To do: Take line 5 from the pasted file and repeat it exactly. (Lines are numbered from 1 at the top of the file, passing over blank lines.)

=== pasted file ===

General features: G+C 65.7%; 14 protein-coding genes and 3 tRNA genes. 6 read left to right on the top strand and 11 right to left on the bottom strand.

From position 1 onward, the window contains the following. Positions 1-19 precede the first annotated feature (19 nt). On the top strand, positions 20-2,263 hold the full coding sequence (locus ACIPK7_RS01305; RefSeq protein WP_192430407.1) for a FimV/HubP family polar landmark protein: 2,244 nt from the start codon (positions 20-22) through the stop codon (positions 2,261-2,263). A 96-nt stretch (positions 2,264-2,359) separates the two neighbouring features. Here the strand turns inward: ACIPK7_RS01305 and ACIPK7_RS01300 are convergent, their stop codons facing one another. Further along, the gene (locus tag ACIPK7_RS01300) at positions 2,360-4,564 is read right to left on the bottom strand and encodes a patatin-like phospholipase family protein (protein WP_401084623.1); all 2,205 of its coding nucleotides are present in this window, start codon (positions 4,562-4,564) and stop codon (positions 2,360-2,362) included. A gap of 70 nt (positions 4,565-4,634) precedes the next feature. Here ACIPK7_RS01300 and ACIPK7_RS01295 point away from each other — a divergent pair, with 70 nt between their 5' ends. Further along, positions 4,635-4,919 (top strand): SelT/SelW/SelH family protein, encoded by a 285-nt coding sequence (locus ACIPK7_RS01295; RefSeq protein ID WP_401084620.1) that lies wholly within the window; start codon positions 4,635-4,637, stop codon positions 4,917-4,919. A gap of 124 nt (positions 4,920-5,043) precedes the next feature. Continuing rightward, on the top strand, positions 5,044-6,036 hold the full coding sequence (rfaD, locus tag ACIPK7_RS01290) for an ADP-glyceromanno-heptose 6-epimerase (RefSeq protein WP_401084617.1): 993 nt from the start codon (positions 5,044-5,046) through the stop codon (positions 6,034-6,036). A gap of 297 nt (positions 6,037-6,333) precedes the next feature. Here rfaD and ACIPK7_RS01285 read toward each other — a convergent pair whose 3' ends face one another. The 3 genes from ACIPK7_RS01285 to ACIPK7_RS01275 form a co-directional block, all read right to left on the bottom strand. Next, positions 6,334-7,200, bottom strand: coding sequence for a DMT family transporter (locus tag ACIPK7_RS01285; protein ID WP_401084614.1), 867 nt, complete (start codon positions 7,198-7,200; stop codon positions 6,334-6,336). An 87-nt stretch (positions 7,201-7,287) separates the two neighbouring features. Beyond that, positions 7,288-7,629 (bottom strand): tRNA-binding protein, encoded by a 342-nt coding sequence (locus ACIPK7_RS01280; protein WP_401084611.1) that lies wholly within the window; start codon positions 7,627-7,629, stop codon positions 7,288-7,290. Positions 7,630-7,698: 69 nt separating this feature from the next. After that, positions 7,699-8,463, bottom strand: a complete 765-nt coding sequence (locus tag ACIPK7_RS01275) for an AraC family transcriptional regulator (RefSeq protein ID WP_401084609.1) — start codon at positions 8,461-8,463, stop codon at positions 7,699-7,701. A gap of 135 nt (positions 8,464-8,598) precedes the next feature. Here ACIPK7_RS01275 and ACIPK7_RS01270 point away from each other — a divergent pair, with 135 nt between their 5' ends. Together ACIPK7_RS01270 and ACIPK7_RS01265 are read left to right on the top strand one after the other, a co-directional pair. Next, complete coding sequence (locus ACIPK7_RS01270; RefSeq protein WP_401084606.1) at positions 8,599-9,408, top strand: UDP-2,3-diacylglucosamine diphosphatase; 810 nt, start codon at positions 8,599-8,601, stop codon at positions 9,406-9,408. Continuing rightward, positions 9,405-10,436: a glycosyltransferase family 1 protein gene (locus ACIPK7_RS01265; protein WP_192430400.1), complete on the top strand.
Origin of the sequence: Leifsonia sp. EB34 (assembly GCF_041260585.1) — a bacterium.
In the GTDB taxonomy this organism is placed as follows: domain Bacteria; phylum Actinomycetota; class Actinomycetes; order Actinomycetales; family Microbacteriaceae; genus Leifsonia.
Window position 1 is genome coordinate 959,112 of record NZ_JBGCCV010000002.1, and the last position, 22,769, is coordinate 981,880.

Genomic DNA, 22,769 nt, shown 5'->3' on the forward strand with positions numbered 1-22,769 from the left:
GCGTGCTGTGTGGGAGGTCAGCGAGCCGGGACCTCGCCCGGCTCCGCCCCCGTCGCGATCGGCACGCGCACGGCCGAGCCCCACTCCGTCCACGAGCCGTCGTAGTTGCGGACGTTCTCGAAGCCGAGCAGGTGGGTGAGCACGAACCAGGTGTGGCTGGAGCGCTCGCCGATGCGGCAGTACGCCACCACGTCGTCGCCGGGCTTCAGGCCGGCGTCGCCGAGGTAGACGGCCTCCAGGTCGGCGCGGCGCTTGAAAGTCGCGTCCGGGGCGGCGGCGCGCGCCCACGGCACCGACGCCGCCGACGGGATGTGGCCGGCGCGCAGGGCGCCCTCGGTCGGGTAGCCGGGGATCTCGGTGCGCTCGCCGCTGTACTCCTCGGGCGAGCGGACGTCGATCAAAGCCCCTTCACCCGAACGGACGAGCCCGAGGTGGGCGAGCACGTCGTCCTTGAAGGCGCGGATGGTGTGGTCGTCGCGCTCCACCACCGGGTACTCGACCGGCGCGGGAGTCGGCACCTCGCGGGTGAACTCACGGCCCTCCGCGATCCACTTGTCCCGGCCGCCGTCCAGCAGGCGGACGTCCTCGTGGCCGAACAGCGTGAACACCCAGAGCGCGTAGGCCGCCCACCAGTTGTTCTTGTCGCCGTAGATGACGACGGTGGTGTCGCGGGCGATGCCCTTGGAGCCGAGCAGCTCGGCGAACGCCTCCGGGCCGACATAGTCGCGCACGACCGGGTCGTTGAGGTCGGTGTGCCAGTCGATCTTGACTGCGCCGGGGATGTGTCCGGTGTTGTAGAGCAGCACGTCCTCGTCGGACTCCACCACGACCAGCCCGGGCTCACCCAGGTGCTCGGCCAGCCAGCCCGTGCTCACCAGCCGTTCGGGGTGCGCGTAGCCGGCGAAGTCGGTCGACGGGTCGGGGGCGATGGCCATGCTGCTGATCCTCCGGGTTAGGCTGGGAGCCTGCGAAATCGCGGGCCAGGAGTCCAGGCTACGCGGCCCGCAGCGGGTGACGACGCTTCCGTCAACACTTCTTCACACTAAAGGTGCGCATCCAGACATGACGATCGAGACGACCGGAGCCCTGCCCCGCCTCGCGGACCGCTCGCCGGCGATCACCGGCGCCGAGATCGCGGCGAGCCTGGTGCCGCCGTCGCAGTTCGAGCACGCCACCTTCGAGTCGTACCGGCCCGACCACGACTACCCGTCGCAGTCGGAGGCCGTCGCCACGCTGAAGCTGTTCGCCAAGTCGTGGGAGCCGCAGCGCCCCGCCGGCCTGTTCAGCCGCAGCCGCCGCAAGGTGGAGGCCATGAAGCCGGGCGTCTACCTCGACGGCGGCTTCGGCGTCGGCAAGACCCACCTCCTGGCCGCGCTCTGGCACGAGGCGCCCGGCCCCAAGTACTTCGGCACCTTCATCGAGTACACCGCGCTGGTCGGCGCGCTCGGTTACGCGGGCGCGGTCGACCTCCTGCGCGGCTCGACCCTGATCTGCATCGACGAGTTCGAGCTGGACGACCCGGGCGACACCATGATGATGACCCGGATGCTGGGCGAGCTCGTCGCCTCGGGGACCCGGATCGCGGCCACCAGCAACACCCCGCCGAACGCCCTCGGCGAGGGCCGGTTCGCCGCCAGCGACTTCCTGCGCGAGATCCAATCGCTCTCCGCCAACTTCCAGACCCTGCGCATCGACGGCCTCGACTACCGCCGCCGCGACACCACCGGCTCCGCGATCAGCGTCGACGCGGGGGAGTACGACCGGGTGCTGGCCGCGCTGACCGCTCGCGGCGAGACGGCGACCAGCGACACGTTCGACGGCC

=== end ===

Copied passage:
Window position 1 is genome coordinate 959,112 of record NZ_JBGCCV010000002.1, and the last position, 22,769, is coordinate 981,880.